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Tibet to soon re-open to foreign tourists
April 19, 2008 15:15 IST
The restive Tibet [Images] region, which was closed following violent anti-China protests in March, would be reopened to foreign tourists 'soon', the regional government has said.
Temples in the Tibetan capital of Lhasa would also soon resume religious activities, according to officials in the remote Himalayan region.
Riots broke out in March in Lhasa and other Tibetan-populated areas in the most vicious pro-independence protests in the last two decades, prompting authorities to keep them out of bounds.
The state media had earlier said that Tibet would be reopened to tourists from May 1, but there were also reports that the regional government had abandoned its plan.
Dismissing reports about change of plan, the Tibet regional government said the tourism department 'is doing its utmost to prepare for the reopening of all scenic spots,' the state-run China Daily said.
It said the region would 'open soon' but gave no specific date.
In 2007, nearly four million tourists visited the Tibet region, which leans heavily on tourism as a major source of revenue with its awesome scenic beauty and the Tibetan culture being the main attractions.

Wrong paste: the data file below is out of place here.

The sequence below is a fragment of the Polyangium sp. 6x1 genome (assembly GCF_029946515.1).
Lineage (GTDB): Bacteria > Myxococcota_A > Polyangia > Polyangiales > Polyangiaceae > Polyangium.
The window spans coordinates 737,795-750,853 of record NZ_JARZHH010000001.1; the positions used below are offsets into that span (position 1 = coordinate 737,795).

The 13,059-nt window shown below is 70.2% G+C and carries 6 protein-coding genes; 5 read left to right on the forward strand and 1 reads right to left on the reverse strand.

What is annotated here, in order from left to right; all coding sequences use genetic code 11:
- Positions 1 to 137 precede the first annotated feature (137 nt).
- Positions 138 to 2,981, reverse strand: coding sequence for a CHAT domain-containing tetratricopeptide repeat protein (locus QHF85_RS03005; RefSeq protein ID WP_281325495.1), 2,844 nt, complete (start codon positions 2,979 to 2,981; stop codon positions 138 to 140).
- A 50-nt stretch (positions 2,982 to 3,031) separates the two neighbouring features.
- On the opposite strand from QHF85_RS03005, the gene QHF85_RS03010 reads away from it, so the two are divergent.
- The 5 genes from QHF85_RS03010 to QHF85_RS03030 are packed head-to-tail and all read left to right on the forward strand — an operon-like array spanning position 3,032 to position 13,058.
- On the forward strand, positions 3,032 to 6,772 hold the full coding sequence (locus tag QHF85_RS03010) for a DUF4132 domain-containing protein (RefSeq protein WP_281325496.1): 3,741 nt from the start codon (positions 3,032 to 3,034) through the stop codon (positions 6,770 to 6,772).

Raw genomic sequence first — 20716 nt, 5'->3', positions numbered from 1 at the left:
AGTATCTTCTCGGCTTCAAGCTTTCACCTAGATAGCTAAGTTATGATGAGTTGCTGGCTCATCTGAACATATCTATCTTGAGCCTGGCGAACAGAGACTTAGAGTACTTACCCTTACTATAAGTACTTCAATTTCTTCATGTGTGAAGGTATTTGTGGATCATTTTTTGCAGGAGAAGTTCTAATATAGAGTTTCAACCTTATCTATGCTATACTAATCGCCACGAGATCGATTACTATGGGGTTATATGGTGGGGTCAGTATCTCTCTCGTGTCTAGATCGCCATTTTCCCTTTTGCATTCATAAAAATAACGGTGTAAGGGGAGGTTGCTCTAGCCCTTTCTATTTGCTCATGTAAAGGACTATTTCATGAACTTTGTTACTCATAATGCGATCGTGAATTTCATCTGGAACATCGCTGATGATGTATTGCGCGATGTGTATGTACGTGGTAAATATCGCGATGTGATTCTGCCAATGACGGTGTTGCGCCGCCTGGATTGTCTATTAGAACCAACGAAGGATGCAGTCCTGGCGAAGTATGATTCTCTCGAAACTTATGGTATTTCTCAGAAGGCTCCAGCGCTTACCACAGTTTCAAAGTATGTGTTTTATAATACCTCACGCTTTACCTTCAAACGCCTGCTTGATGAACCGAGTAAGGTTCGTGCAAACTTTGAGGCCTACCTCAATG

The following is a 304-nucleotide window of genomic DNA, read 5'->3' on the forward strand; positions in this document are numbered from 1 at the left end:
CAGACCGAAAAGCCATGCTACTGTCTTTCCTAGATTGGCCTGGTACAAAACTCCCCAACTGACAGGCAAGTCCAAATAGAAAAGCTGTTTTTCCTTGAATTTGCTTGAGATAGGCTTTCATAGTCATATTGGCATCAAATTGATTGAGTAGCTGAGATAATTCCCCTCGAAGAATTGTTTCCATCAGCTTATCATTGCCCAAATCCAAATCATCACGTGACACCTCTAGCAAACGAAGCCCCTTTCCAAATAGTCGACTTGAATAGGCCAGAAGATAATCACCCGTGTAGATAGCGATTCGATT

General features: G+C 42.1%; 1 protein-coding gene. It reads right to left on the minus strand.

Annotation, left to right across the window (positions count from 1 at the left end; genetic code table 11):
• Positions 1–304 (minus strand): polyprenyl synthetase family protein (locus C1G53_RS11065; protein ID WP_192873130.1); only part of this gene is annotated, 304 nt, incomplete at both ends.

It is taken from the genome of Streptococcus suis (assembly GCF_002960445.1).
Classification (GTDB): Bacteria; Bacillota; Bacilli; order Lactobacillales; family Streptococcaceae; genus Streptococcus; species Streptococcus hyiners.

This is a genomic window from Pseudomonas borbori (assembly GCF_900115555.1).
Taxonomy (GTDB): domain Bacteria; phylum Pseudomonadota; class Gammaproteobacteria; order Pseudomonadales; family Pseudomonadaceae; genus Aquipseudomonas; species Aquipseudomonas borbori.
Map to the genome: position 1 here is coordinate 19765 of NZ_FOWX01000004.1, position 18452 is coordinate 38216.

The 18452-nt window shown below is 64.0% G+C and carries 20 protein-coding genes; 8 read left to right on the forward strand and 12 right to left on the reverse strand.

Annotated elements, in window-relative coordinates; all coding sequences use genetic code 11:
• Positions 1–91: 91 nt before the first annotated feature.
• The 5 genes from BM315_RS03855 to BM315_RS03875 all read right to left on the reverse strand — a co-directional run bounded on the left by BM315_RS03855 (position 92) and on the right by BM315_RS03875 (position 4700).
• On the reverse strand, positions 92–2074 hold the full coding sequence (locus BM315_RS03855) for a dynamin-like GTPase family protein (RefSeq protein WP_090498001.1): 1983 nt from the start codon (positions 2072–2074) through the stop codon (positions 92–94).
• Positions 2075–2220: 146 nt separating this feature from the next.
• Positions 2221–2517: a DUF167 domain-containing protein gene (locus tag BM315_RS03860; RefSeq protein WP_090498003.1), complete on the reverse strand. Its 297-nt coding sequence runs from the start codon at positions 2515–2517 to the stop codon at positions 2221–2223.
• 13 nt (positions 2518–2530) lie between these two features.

Lhasa temples were recovering from the riots, with religious activities returning to order and they would reopen to tourists in the near future, Tubdain Cewang, Executive Vice-Chairman of the Standing Committee of the Tibet Autonomous Regional People's Congress, said in Lhasa.
No specific date was however announced, official Xinhua news agency said.
The 950-year old Drepung Monastery now has more than 1,200 monks and most of those involved in the riots were visiting monks, Ngawang Dongjue, the temple's Administrative Director said.
The Drepung Monastery, a lamasery of the Buddhist Gelukpa sect, would soon hold activities, including Buddhist services and debates on Buddhist doctrones five times every month, he said.